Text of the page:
Speaking of rants, have I mentioned www.gardenrant.com? It's my favorite blog, a joint project by 4 excellent gardeners and writers, all women, in different parts of the country. It is iconoclastic, very funny at times, and full of love for gardening and life. You might like it.
Anyway, come down and visit. Bring the folks from Shamrock. Actually, it might also be interesting to visit a couple of other school gardens that work well, and the Reedy Creek Park community garden, where I test for OG. I can keep that garden in a bit better shape, technically speaking, esp in terms of those cover crops.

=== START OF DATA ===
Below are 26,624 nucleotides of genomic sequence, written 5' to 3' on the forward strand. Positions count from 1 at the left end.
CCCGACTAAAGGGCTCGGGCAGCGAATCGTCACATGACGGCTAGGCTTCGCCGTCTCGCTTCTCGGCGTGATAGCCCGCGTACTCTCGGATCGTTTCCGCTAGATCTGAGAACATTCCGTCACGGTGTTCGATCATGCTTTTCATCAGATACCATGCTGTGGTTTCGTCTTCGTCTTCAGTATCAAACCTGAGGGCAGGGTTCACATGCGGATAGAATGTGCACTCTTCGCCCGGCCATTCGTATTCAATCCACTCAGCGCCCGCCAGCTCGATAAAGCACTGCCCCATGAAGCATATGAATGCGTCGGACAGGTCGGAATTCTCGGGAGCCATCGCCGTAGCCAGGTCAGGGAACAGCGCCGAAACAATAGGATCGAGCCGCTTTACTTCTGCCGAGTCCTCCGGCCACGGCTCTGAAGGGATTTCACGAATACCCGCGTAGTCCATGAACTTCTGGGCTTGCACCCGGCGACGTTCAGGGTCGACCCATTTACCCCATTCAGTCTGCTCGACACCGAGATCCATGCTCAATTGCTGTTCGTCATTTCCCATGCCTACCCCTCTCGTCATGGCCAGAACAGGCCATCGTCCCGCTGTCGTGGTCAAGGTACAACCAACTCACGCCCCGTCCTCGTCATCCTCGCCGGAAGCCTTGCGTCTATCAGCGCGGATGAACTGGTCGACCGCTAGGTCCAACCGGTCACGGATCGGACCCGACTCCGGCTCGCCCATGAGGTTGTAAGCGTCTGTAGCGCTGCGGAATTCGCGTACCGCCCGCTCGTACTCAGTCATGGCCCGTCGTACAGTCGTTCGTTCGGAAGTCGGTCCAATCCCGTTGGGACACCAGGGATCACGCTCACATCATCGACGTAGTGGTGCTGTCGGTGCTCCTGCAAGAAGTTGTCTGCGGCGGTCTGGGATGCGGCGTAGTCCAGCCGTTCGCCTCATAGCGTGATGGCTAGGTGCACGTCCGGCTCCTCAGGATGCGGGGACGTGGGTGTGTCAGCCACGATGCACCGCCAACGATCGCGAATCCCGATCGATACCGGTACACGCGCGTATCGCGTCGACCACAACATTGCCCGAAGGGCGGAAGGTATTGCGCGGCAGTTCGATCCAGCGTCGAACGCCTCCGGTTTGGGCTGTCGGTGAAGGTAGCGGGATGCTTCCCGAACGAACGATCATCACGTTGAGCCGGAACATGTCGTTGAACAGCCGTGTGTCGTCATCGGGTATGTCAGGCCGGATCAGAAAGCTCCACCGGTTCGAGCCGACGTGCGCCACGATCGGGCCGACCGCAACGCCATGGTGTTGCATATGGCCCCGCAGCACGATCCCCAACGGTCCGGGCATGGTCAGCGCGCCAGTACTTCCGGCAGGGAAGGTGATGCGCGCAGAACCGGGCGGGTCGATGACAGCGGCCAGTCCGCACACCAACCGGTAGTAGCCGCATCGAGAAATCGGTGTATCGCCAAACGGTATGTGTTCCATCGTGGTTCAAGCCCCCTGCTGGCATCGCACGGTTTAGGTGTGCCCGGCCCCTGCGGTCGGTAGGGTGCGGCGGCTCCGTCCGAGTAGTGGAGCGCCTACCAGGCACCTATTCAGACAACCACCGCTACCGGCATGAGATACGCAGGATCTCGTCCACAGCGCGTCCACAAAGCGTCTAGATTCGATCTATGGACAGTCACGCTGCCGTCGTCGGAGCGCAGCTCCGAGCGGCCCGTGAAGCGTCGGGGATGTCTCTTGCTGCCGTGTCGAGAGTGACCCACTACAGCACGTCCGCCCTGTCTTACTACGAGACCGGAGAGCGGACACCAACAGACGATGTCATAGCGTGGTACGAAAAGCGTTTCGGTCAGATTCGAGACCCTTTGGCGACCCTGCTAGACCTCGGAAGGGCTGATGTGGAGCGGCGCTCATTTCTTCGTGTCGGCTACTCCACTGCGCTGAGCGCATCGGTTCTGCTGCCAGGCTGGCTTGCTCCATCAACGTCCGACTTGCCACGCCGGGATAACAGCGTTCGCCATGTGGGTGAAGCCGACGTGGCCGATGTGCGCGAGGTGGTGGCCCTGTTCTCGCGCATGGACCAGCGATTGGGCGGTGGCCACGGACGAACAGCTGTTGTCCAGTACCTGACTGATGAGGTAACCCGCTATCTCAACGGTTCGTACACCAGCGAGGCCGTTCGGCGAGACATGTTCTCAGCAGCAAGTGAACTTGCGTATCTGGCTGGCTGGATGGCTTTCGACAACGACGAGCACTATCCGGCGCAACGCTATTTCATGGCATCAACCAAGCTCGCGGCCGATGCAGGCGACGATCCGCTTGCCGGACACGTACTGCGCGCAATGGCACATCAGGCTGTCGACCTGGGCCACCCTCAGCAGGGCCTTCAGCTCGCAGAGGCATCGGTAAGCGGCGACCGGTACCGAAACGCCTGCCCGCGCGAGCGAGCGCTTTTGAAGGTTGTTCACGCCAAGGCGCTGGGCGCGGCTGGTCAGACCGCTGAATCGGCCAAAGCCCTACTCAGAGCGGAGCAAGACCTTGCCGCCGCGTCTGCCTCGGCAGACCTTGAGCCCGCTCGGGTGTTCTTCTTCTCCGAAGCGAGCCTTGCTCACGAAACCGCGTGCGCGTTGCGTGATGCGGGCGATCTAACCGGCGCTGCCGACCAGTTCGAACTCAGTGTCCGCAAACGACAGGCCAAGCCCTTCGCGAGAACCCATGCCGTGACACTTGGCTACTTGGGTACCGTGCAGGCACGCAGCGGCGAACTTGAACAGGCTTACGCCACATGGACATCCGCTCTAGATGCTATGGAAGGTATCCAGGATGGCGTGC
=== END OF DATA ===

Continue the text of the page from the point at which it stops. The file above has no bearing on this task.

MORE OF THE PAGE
>>I had a mouse move into my compost heap once, but never a Russian painter! Neat!
Mice are nice. Their bigger cousins, less so.
>>Finally, ---yes I have some tomato seeds to swap. A few, anyway. Some were lost in the move, including those from a heat-resistant pink beefsteak I was developing. I have a half a dozen or a dozen seeds from several dozen varieties left and a cup or two of a cherry tomato that might be particularly useful for your project. It's my selection of Broad Ripple Yellow Currant (see the sse listing for details). It's VERY productive and VERY drought resistant. I've never distuributed it because I worry about it escaping cultivation and becoming invasive, but that might not be such a concern in an urban setting.